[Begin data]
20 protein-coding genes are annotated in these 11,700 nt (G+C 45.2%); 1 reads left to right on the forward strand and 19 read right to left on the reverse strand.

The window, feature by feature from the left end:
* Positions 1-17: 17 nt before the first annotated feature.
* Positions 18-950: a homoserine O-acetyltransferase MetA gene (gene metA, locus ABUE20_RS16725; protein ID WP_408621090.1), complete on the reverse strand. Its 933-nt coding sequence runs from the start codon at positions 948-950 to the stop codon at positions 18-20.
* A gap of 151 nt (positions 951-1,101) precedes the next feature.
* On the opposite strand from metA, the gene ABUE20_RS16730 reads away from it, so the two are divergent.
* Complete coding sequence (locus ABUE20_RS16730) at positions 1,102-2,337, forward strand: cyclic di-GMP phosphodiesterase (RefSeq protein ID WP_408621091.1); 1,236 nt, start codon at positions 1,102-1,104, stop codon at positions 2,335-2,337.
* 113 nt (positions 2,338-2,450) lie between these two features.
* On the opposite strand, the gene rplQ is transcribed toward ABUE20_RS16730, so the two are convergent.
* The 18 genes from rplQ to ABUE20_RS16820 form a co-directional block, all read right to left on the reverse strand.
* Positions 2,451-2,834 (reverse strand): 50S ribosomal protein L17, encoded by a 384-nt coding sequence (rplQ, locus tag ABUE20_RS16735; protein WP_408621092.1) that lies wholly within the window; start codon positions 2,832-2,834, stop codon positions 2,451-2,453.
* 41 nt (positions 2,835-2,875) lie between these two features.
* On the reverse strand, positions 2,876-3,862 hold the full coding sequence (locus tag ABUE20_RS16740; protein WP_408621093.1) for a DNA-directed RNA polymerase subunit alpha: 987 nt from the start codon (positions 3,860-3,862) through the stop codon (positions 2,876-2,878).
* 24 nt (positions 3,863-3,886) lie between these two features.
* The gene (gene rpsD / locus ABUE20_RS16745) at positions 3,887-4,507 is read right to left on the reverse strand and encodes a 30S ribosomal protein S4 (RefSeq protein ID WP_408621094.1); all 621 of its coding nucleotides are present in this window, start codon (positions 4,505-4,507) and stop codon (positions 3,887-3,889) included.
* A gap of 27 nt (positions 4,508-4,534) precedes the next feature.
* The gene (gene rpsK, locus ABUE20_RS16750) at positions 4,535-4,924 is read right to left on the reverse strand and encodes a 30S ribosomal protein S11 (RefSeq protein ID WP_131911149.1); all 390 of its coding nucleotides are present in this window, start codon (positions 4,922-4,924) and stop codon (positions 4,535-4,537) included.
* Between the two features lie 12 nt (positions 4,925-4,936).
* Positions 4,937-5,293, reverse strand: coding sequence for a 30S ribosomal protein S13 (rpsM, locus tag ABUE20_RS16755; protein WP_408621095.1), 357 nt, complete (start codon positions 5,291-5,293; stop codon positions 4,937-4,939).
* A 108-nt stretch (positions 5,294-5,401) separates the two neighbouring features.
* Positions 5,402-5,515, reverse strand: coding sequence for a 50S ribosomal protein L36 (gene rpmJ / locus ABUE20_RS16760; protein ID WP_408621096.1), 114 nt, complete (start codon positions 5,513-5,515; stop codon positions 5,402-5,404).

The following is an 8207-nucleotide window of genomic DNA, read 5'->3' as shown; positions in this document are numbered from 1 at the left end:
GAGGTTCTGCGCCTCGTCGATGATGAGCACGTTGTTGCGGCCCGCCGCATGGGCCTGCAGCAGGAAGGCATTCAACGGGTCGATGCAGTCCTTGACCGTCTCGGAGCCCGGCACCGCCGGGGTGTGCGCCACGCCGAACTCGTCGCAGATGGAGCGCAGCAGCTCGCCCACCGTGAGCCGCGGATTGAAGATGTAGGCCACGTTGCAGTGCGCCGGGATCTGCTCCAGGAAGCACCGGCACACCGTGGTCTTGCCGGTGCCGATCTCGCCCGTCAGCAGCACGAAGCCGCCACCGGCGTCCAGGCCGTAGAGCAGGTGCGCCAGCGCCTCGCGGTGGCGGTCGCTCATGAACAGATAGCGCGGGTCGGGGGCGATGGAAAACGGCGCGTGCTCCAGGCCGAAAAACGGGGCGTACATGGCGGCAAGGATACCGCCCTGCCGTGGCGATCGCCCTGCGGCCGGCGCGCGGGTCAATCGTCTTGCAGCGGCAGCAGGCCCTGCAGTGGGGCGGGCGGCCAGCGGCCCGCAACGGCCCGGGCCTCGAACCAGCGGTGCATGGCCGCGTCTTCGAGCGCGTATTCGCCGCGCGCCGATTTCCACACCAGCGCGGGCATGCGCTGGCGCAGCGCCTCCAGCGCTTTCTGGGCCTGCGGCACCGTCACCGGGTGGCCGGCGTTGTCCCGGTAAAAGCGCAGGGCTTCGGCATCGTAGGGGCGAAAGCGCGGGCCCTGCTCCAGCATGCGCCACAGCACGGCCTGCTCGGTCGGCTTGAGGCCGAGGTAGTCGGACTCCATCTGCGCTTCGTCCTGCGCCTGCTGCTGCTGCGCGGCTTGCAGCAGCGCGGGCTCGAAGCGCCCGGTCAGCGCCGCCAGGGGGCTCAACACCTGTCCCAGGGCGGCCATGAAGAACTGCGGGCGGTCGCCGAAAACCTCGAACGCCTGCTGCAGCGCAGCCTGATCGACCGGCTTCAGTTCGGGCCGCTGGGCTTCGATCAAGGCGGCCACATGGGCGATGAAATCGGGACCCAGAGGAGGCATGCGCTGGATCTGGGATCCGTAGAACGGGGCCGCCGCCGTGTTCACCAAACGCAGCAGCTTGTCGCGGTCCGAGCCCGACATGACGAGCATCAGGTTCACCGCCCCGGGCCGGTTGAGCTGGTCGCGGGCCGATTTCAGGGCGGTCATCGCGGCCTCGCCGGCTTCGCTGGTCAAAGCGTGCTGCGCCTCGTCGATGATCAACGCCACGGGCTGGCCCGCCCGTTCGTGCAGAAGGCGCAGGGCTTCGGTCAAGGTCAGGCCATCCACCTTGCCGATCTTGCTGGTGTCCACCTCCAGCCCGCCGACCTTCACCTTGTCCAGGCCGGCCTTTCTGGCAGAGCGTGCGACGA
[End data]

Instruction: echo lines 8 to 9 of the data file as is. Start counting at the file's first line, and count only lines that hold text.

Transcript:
* 113 nt (positions 2,338-2,450) lie between these two features.
* On the opposite strand, the gene rplQ is transcribed toward ABUE20_RS16730, so the two are convergent.